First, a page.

This time, we started to see the separation we were looking for between the trucks. The Silverado improved its performance over the other two trucks, thanks to its best-in-class power settings and rear axle gearing. It was also the smoothest truck off the line again, having little difficulty managing power out from the engine to the tires without an intrusive traction control system.

The Silverado hit 60 mph in 17 seconds, more than a second ahead of the F-250 and 3 seconds faster than the Ram 2500. The Silverado was also fastest at the quarter-mile marker, and it carried the highest speed.

With Ford’s 6.7-liter V-8 now rated (as of Aug. 31) at 400 hp and 800 pounds-feet of torque, it would be very interesting to run this test again. It might not make much difference because like the first run, the Ford showed difficultly keeping its rear axle planted at wide open throttle.

The Ram suffered from loose tires at launch, and its Cummins engine started to show signs that it was having difficulty not getting bogged down after each gear shift.

One-Ton Diesels, Loaded Testing







Testing the strongest trucks with the biggest trailers was probably our premiere event of the day (unless you count the regular cab Duramax “prototype” the GM guys brought to the track).

The F-350 dually gave us our best launch of the day here and felt the strongest off the line. From the seat of our pants, it felt like the Denali and F-350 were the more powerful trucks down the track. However, the Ram HD Cummins was the loudest, working hard in the higher gears to make it to the end of the quarter-mile before its zero-to-60 time. In fact, the Ram HD Mega Cab dually hit 60 mph at the exact moment it hit the quarter-mile marker at 24 seconds flat.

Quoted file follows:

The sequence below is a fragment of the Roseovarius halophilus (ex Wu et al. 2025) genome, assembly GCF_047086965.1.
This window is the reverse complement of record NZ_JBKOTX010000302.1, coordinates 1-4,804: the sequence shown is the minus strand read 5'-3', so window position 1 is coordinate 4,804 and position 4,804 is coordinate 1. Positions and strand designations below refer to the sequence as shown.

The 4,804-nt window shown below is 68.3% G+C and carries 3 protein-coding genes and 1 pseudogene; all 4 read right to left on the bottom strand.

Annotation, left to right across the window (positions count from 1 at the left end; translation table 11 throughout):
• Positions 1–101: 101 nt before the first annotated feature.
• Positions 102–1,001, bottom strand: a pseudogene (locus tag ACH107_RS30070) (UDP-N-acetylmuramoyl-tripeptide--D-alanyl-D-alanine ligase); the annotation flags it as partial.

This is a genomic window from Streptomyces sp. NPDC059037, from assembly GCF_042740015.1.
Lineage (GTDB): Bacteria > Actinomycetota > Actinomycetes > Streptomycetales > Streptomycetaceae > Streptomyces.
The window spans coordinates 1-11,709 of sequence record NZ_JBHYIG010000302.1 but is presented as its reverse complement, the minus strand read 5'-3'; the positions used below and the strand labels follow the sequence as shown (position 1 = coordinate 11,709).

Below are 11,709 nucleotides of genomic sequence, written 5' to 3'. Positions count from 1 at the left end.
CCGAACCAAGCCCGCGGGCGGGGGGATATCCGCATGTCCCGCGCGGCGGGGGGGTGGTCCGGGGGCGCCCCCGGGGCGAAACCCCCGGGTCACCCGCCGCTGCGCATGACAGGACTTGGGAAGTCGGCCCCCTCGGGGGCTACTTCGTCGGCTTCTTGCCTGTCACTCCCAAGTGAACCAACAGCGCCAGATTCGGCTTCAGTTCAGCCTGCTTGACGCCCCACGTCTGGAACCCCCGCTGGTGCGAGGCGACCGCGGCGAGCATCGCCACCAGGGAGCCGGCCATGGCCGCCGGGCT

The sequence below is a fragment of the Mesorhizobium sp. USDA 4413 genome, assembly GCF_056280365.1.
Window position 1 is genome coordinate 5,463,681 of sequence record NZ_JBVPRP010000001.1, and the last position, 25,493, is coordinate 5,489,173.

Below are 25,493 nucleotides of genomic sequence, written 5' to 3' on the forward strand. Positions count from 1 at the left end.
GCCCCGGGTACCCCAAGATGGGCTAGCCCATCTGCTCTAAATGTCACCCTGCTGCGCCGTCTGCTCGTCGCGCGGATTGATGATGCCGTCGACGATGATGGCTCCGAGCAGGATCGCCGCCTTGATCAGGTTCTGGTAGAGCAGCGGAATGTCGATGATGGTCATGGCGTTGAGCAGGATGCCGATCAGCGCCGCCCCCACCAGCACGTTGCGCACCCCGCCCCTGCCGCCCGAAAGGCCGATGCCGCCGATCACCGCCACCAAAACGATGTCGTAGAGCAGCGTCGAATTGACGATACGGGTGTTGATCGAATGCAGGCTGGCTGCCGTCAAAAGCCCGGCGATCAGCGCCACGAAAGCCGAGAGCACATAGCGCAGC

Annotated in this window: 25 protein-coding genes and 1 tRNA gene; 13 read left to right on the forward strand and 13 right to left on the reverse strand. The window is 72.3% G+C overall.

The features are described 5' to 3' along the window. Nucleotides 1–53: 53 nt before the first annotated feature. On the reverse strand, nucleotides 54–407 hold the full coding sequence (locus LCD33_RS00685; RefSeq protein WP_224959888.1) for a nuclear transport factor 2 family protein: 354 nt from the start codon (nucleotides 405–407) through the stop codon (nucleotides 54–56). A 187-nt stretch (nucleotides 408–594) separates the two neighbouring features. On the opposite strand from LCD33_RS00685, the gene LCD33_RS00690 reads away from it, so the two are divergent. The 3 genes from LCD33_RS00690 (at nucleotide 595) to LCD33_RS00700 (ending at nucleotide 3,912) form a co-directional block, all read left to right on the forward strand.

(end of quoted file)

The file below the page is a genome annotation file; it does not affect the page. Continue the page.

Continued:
The Sierra Denali 3500 pulled strong after a small slip at the start line but was able to get its six-ton trailer up to 60 mph in 18.8 seconds, a full half-second faster than the Super Duty. The Super Duty’s transmission seemed well-suited to bring the fight to the Denali after 60 mph. In fact, by the time the F-350 got to the quarter-mile marker, it had closed the gap with the GMC to almost nothing. The best time for the Denali was 22.3 seconds, while the best time for the Ford was 22.4, and we’re guessing if this were a half-mile flat-tow head-to-head test, the Power Stroke would have likely overtaken the Duramax in the next 200 feet.

Be that as it may, it’s hard not to like the strength and muscle of the GM and Ford duallies, and it’s clear the Cummins needs to bring a bigger gun to the next track fight.

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Gas 1/4 times 24 to 23 to 23 seconds, and diesel 1/4 mile times 21 to 22 to 23 seconds. No surprise here that they are all close to each other.

I don't know about anyone else but being 1 second faster down a tack isn't that interesting in a work truck.

Again, no surprise.

The Ram's wheel spin must have slowed it down,as wheel spin always slows a vehicle down...

MotorWeek got a 7.2 0-60 and 15.4 1/4 out of a Ram heavy duty ....

Pretty proud of the Cummins Ram....

Unloaded with less torque and less h.p the Ford cant shake it !! I would be embarrassed if I were a Ford fan..a truck with less power sticks to it like glue !! I have to repeat unloaded as alot of Ford fans always forget about the details.....

Just wanted to add the H.D Hemi ran 15.4 at 95 mph...could have had a few more miles on it (motorweek test) because Mopar's really wake up after more miles are put on them..and better mpg as well !!